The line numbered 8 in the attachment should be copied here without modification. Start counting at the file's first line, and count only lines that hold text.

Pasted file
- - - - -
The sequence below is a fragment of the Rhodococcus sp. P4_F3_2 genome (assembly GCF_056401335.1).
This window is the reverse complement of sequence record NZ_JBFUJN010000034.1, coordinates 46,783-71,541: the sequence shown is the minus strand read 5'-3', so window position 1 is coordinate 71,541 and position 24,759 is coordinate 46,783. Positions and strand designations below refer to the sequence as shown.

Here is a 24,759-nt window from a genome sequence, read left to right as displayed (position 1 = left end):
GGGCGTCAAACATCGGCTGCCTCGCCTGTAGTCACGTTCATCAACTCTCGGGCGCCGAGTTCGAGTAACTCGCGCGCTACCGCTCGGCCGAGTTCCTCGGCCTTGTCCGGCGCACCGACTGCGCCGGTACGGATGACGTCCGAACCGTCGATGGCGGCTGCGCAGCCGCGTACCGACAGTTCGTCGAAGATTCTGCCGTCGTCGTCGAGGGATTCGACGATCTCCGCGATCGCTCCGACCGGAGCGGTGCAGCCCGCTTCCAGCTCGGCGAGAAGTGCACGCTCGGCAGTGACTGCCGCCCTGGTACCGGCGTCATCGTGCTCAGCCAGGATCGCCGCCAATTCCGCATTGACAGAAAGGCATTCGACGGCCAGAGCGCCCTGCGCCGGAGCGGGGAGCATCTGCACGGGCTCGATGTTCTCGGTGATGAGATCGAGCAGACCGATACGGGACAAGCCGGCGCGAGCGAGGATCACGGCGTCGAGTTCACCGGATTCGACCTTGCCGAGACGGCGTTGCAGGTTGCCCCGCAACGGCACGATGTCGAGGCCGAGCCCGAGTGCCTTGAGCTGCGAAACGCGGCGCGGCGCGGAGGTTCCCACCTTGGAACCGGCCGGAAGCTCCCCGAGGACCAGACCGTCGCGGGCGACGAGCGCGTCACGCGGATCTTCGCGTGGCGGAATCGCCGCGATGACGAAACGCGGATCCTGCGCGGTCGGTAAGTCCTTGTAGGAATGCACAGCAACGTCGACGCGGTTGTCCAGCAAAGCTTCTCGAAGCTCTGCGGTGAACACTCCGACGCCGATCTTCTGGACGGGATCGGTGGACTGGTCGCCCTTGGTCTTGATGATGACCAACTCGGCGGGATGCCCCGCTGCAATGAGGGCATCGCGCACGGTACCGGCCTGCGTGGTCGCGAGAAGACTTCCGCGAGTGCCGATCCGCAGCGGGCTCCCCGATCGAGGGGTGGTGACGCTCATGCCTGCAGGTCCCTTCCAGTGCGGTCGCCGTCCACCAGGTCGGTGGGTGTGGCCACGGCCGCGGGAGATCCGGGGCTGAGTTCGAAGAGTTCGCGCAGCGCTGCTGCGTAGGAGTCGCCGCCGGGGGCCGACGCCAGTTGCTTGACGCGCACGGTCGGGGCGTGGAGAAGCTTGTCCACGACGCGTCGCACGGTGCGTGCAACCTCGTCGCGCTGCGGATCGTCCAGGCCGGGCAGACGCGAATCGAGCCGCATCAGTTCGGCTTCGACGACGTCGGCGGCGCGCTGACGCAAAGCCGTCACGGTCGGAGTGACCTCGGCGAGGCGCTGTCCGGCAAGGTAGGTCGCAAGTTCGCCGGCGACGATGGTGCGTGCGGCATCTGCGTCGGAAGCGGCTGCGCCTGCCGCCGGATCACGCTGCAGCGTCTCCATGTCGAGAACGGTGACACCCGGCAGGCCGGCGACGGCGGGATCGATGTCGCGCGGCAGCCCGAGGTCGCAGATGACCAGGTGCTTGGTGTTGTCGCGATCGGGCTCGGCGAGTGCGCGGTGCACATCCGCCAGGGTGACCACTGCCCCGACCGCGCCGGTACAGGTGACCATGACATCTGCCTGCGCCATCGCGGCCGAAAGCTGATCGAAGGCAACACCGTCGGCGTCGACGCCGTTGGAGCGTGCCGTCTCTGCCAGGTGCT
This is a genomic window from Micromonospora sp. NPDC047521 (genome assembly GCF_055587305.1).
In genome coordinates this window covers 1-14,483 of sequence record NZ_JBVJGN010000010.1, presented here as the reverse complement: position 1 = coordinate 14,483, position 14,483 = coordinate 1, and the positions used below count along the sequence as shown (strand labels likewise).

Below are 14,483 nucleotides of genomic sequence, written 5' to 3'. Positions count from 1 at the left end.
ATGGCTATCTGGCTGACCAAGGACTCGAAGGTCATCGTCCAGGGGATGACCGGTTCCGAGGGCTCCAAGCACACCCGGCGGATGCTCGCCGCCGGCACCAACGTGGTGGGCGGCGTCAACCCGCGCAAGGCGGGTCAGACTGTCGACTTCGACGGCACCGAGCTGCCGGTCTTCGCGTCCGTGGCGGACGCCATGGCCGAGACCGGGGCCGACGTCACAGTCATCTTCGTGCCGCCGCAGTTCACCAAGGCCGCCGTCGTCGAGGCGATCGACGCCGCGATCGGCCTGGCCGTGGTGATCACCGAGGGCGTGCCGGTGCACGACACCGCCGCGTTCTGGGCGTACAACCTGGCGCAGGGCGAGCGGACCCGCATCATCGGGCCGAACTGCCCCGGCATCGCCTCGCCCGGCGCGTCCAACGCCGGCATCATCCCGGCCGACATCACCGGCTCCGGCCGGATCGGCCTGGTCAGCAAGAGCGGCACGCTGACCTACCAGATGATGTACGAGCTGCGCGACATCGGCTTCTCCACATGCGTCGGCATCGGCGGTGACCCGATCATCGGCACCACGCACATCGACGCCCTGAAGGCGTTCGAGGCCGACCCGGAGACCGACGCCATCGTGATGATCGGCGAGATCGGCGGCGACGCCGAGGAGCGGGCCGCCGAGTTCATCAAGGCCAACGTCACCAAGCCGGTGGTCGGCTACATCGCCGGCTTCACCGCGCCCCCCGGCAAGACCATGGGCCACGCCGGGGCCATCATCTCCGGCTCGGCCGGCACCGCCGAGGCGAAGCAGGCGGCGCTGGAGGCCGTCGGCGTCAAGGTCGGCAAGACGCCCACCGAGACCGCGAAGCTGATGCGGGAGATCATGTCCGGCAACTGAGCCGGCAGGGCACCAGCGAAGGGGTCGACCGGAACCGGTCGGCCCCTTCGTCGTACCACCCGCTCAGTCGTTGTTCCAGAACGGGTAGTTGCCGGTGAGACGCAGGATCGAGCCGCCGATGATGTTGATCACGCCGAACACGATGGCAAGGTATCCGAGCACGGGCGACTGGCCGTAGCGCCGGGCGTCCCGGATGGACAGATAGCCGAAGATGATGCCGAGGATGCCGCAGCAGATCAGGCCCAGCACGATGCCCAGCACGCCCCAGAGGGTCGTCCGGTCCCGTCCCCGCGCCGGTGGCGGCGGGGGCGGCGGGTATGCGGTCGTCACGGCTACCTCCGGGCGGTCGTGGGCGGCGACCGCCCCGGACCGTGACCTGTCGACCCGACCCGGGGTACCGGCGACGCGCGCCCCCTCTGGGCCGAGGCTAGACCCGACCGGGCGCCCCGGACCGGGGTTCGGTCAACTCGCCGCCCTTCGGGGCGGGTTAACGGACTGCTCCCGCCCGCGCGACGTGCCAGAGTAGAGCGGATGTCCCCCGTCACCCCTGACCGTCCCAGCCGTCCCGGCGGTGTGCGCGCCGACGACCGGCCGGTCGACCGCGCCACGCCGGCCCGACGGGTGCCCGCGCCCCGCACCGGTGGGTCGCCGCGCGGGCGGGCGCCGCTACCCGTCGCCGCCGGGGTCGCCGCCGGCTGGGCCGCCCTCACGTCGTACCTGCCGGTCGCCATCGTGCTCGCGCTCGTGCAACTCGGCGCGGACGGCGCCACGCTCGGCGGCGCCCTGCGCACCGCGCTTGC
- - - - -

ATGGCTATCTGGCTGACCAAGGACTCGAAGGTCATCGTCCAGGGGATGACCGGTTCCGAGGGCTCCAAGCACACCCGGCGGATGCTCGCCGCCGGCACCAACGTGGTGGGCGGCGTCAACCCGCGCAAGGCGGGTCAGACTGTCGACTTCGACGGCACCGAGCTGCCGGTCTTCGCGTCCGTGGCGGACGCCATGGCCGAGACCGGGGCCGACGTCACAGTCATCTTCGTGCCGCCGCAGTTCACCAAGGCCGCCGTCGTCGAGGCGATCGACGCCGCGATCGGCCTGGCCGTGGTGATCACCGAGGGCGTGCCGGTGCACGACACCGCCGCGTTCTGGGCGTACAACCTGGCGCAGGGCGAGCGGACCCGCATCATCGGGCCGAACTGCCCCGGCATCGCCTCGCCCGGCGCGTCCAACGCCGGCATCATCCCGGCCGACATCACCGGCTCCGGCCGGATCGGCCTGGTCAGCAAGAGCGGCACGCTGACCTACCAGATGATGTACGAGCTGCGCGACATCGGCTTCTCCACATGCGTCGGCATCGGCGGTGACCCGATCATCGGCACCACGCACATCGACGCCCTGAAGGCGTTCGAGGCCGACCCGGAGACCGACGCCATCGTGATGATCGGCGAGATCGGCGGCGACGCCGAGGAGCGGGCCGCCGAGTTCATCAAGGCCAACGTCACCAAGCCGGTGGTCGGCTACATCGCCGGCTTCACCGCGCCCCCCGGCAAGACCATGGGCCACGCCGGGGCCATCATCTCCGGCTCGGCCGGCACCGCCGAGGCGAAGCAGGCGGCGCTGGAGGCCGTCGGCGTCAAGGTCGGCAAGACGCCCACCGAGACCGCGAAGCTGATGCGGGAGATCATGTCCGGCAACTGAGCCGGCAGGGCACCAGCGAAGGGGTCGACCGGAACCGGTCGGCCCCTTCGTCGTACCACCCGCTCAGTCGTTGTTCCAGAACGGGTAGTTGCCGGTGAGACGCAGGATCGAGCCGCCGATGATGTTGATCACGCCGAACACGATGGCAAGGTATCCGAGCACGGGCGACTGGCCGTAGCGCCGGGCGTCCCGGATGGACAGATAGCCGAAGATGATGCCGAGGATGCCGCAGCAGATCAGGCCCAGCACGATGCCCAGCACGCCCCAGAGGGTCGTCCGGTCCCGTCCCCGCGCCGGTGGCGGCGGGGGCGGCGGGTATGCGGTCGTCACGGCTACCTCCGGGCGGTCGTGGGCGGCGACCGCCCCGGACCGTGACCTGTCGACCCGACCCGGGGTACCGGCGACGCGCGCCCCCTCTGGGCCGAGGCTAGACCCGACCGGGCGCCCCGGACCGGGGTTCGGTCAACTCGCCGCCCTTCGGGGCGGGTTAACGGACTGCTCCCGCCCGCGCGACGTGCCAGAGTAGAGCGGATGTCCCCCGTCACCCCTGACCGTCCCAGCCGTCCCGGCGGTGTGCGCGCCGACGACCGGCCGGTCGACCGCGCCACGCCGGCCCGACGGGTGCCCGCGCCCCGCACCGGTGGGTCGCCGCGCGGGCGGGCGCCGCTACCCGTCGCCGCCGGGGTCGCCGCCGGCTGGGCCGCCCTCACGTCGTACCTGCCGGTCGCCATCGTGCTCGCGCTCGTGCAACTCGGCGCGGACGGCGCCACGCTCGGCGGCGCCCTGCGCACCGCGCTTGC